Fernando Valenzuela may not be able to speak much English, but he speaks eloquent pitcher. With a fast ball on the fists, he is pithy. With a sweeping curve ball, he is poetic. And, above all, with a screwball of varying speeds, he is the most fluent of southpaws.

Again today, the 20-year-old Los Angeles rookie, who looks like a tub of butter but hurls like a barrel of gold, was brilliant in pitching the Dodgers to victory, this time 6-1 over the Montreal Expos in 10 innings.

Actually, by Valenzuela's exalted standards, this was a lousy performance.

He actually gave up a run. One run.

And, for the first time in the big leagues, he needed relief help as Steve Howe got the save, working the 10th after the Dodgers had rallied for five runs in their half of the extra inning to make Valenzuela the first six-game winner in the majors this season.

A cheap Astro-Turf hit -- a homely grounder by Chris Speier past immovable Los Angeles third baseman Ron Cey with two out in the eighth inning -- broke Valenzuela's latest streak of scoreless innings at 36. The unfortunate Mexican left-hander saw his ERA for the season skyrocket from 0.20 to 0.33; in the 71 2/3 innings of his major league career (17 2/3 innings at the tail end of last season), Valenzuela has allowed two earned runs.

If the truth be told, this may actually have been Valenzuela's best showing. Against an intimidating team of right-handed power hitters, Valenzuela was completely poised, always in control and fearless as he changed speeds and made hitters like Andre Dawson, Gary Carter and Larry Parrish (0 for 15 among them) look as though they were the ones who were rookies.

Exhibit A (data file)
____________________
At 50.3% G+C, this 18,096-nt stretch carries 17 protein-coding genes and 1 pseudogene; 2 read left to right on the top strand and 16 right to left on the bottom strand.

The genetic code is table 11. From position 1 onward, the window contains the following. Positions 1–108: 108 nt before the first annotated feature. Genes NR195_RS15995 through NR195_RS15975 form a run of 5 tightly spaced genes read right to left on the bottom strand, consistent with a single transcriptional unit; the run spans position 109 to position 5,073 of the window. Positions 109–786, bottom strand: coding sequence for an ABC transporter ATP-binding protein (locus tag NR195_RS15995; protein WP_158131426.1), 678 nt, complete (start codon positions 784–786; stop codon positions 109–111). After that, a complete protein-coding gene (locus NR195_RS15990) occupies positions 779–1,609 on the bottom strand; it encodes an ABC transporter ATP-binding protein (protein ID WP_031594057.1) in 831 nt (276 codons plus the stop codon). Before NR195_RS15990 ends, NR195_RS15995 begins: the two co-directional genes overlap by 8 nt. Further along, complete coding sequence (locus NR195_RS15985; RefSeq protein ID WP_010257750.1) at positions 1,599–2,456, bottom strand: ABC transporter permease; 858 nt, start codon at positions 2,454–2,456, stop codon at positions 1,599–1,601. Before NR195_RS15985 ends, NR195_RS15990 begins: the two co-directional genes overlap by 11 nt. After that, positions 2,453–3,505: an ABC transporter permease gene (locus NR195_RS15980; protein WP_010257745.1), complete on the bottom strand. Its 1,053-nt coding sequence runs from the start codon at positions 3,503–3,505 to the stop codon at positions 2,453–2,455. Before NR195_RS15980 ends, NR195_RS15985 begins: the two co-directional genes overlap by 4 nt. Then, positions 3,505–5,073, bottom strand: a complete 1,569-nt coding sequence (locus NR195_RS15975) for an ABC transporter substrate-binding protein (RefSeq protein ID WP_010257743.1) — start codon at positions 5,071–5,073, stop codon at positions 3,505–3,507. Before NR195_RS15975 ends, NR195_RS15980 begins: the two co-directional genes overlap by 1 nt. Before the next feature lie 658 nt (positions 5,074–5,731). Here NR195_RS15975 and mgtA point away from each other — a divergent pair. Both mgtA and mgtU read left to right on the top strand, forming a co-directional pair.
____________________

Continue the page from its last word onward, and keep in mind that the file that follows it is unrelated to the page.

After the leadoff hitter for Montreal, Tim Raines, beat out an infield hit in the first inning, Valenzuela, who is now 8-0 in his short career, retired the next 21 Expos in a row. In all, Valenzuela worked nine innings, gave up five hits (two of them dribblers and one a seeing-eye grounder), while walking no one and striking out seven men.

The 5-foot-11, 190-pounder got the win when the man who pinch hit for him in 10th, Reggie Smith, drove in the go-ahead Dodger run with an RBI single that broke up a 1-1 pitcher's duel and made a loser of gallant 22-year-old Bill Gullickson.

With one out in the 10th, Gullickson (1-2) walked Mike Scioscia. Bill Russell singled to put runners on first and second. Smith singled in one run and Dave Lopes followed with a single to load the bases. Ken Landreaux singled home Russell before Dusty Baker drove in another with a sacrifice fly. Steve Garvey completed the scoring with a two-run single and was tagged out trying for a double.

In over a century of brilliant rookies and splendid phenoms, there has never -- underline that emphatic word "never" -- been a pitcher who has announced himself to major league baseball with such excellence as Fernando Valenzuela.